pictured is the gamla stan from across the harbor. the gamla stan, (medieval quarter), is an interesting place to visit when in stockholm. this is an area of narrow streets lined with shops and restaurants. a very nice part of town to wander around.
Gamla Stan is the Old Town of Stockholm. It's situated at the central island called Staden, as an important barrier between the East Sea and the Malaren-Lake. This position made that Gamla Stan was the very first area of civilization in the city. Birger Jarl was the first one to build fortifications here in 1255, to make use of the very strategic position. In the following centuries, the island always stayed the centre of the city that grew around it soon.
Gamla Stan originally was the area where the working class lived. At a certain point in history though, an important decision was made for the future of the island. The local government decided that on the island only stone buildings were permitted from that moment on. Because the new houses were too expensive for the normal people, mostly rich tradesmen moved into the island, into the historical building of the 17th and 18th century you can see nowadays.
The new, impressive houses of the richest people were built at the squares and wider streets at the island. Their houses are to be recognised by the size and shape of the frontdoors and by the family's symbol above it. The less weathy people had to be satisfied with a place to live at the many, narrow alleys in Gamla Stan. Everywhere you look, you'll find these picturesque little streets, sometimes going steep up to the hill, sometimes being only 67 centimetres wide.
Today, Gamla Stan is the most expensive area to live in in Stockholm. Besides houses to live in, there is a huge amount of shops and restaurants. But the large amount of art galeries, restaurants, antique- and tourists shops, don't spoil the view of the area like you do see often in other cities. The front facades of the houses are still wonderful, and the streets don't show much of neon-lightning and signboards. In fact, Gamla Stan is a wonderful place to go to, and one thing you definitely should do, is just walk around without a map and discover the many wonderful little places that are hidden anywhere inside the maze of narrow alleys.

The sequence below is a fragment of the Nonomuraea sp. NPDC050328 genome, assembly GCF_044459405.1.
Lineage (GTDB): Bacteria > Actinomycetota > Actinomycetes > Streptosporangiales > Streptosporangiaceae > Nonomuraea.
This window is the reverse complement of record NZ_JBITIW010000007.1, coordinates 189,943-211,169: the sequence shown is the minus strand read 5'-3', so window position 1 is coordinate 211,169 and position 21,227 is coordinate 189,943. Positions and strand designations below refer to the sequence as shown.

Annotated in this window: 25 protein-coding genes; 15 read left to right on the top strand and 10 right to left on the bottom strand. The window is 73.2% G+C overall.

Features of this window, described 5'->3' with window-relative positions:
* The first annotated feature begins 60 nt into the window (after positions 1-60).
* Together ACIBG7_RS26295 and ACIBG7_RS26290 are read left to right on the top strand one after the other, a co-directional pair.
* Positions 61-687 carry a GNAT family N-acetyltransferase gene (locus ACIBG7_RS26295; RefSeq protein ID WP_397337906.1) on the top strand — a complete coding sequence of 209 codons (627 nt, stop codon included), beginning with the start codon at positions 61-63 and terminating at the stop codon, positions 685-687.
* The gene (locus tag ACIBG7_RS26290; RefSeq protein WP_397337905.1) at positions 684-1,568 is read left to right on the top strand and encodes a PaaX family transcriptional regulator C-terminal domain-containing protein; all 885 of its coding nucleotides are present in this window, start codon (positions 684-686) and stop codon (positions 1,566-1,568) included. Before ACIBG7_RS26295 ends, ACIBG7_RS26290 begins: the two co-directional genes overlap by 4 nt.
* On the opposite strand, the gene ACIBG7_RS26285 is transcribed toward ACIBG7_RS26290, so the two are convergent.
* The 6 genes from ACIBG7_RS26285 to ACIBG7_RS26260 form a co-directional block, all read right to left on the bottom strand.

Though there were many people and tourists in Stockholm, as you might expect in a major city in the peak tourist season, the only time I ever felt crowded was on a full bus! If crowds bother you, it's quite easy to get away and only a block or two will provide a serene area. Honestly, it was one of the things I liked best about Stockholm... large and crowded at times but so easy to get away and find a quiet spot!
Gamla Stan (Old town) is perhaps the prettiest section of Stockholm. This is where Stockholm was founded, and it's full of tiny streets worth exploring. You can stroll the main shopping street called Vasterlanggatan, have a coffee at the main square called Stortorget, visit the Royal Palace, see the changing of the guard, or visit one of the museums like the Royal Armoury. Don't miss the Tyskakyrkken (German Church) which does not charge to get in. The whole area is particularly beautiful at night as well.
Frommer's has a little "walking tour" on line which is kind of nice and short--check it out by clicking HERE.